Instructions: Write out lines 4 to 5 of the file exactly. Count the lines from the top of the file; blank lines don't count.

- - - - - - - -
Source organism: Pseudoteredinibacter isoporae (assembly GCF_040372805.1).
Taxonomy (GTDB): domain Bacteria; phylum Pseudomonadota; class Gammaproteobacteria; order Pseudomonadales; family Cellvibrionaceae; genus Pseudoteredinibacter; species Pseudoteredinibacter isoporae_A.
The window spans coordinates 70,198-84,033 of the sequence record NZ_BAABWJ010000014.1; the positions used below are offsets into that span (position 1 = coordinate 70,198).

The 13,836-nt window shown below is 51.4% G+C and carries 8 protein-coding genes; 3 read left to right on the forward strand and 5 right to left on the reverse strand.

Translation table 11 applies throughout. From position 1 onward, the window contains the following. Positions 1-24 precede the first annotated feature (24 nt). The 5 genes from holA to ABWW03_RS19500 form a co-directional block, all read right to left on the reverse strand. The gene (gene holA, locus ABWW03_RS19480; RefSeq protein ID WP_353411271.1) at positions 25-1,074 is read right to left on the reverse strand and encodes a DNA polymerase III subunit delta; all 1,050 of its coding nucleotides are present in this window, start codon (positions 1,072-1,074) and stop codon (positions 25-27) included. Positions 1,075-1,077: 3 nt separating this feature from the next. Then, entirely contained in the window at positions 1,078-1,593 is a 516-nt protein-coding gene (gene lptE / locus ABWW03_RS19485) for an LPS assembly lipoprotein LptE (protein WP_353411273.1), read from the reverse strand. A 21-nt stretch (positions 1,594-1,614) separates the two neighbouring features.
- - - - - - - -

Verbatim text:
The 13,836-nt window shown below is 51.4% G+C and carries 8 protein-coding genes; 3 read left to right on the forward strand and 5 right to left on the reverse strand.

Translation table 11 applies throughout. From position 1 onward, the window contains the following. Positions 1-24 precede the first annotated feature (24 nt). The 5 genes from holA to ABWW03_RS19500 form a co-directional block, all read right to left on the reverse strand. The gene (gene holA, locus ABWW03_RS19480; RefSeq protein ID WP_353411271.1) at positions 25-1,074 is read right to left on the reverse strand and encodes a DNA polymerase III subunit delta; all 1,050 of its coding nucleotides are present in this window, start codon (positions 1,072-1,074) and stop codon (positions 25-27) included. Positions 1,075-1,077: 3 nt separating this feature from the next. Then, entirely contained in the window at positions 1,078-1,593 is a 516-nt protein-coding gene (gene lptE / locus ABWW03_RS19485) for an LPS assembly lipoprotein LptE (protein WP_353411273.1), read from the reverse strand. A 21-nt stretch (positions 1,594-1,614) separates the two neighbouring features.